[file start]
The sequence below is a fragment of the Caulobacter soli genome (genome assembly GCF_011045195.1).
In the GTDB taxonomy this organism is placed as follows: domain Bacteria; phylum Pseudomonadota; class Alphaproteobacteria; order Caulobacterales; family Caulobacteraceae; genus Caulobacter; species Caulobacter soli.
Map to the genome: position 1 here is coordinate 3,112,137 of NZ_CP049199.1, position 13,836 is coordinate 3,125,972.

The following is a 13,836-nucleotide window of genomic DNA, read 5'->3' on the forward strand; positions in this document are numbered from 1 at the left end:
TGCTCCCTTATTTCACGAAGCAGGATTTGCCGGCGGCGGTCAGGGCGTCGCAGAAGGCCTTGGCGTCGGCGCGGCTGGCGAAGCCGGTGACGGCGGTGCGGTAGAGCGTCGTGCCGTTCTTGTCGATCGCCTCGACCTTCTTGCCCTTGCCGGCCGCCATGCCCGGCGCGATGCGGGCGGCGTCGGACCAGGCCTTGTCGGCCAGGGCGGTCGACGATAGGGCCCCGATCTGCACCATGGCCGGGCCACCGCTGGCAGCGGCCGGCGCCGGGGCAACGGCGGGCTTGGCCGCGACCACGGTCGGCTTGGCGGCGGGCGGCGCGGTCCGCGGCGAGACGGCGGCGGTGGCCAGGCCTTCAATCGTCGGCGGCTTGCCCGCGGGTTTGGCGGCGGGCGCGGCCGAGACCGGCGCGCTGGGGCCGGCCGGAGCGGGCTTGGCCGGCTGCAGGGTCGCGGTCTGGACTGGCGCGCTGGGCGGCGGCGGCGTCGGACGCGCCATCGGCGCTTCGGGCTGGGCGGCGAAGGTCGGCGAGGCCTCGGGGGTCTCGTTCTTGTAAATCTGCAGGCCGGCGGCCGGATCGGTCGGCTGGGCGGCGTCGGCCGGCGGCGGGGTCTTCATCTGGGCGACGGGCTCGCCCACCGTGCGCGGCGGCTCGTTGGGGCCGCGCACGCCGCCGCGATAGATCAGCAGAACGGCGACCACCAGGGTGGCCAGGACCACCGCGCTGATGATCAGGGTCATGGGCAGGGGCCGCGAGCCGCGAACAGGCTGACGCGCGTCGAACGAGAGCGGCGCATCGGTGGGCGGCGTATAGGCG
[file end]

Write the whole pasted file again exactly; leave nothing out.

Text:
The sequence below is a fragment of the Caulobacter soli genome (genome assembly GCF_011045195.1).
In the GTDB taxonomy this organism is placed as follows: domain Bacteria; phylum Pseudomonadota; class Alphaproteobacteria; order Caulobacterales; family Caulobacteraceae; genus Caulobacter; species Caulobacter soli.
Map to the genome: position 1 here is coordinate 3,112,137 of NZ_CP049199.1, position 13,836 is coordinate 3,125,972.

The following is a 13,836-nucleotide window of genomic DNA, read 5'->3' on the forward strand; positions in this document are numbered from 1 at the left end:
TGCTCCCTTATTTCACGAAGCAGGATTTGCCGGCGGCGGTCAGGGCGTCGCAGAAGGCCTTGGCGTCGGCGCGGCTGGCGAAGCCGGTGACGGCGGTGCGGTAGAGCGTCGTGCCGTTCTTGTCGATCGCCTCGACCTTCTTGCCCTTGCCGGCCGCCATGCCCGGCGCGATGCGGGCGGCGTCGGACCAGGCCTTGTCGGCCAGGGCGGTCGACGATAGGGCCCCGATCTGCACCATGGCCGGGCCACCGCTGGCAGCGGCCGGCGCCGGGGCAACGGCGGGCTTGGCCGCGACCACGGTCGGCTTGGCGGCGGGCGGCGCGGTCCGCGGCGAGACGGCGGCGGTGGCCAGGCCTTCAATCGTCGGCGGCTTGCCCGCGGGTTTGGCGGCGGGCGCGGCCGAGACCGGCGCGCTGGGGCCGGCCGGAGCGGGCTTGGCCGGCTGCAGGGTCGCGGTCTGGACTGGCGCGCTGGGCGGCGGCGGCGTCGGACGCGCCATCGGCGCTTCGGGCTGGGCGGCGAAGGTCGGCGAGGCCTCGGGGGTCTCGTTCTTGTAAATCTGCAGGCCGGCGGCCGGATCGGTCGGCTGGGCGGCGTCGGCCGGCGGCGGGGTCTTCATCTGGGCGACGGGCTCGCCCACCGTGCGCGGCGGCTCGTTGGGGCCGCGCACGCCGCCGCGATAGATCAGCAGAACGGCGACCACCAGGGTGGCCAGGACCACCGCGCTGATGATCAGGGTCATGGGCAGGGGCCGCGAGCCGCGAACAGGCTGACGCGCGTCGAACGAGAGCGGCGCATCGGTGGGCGGCGTATAGGCG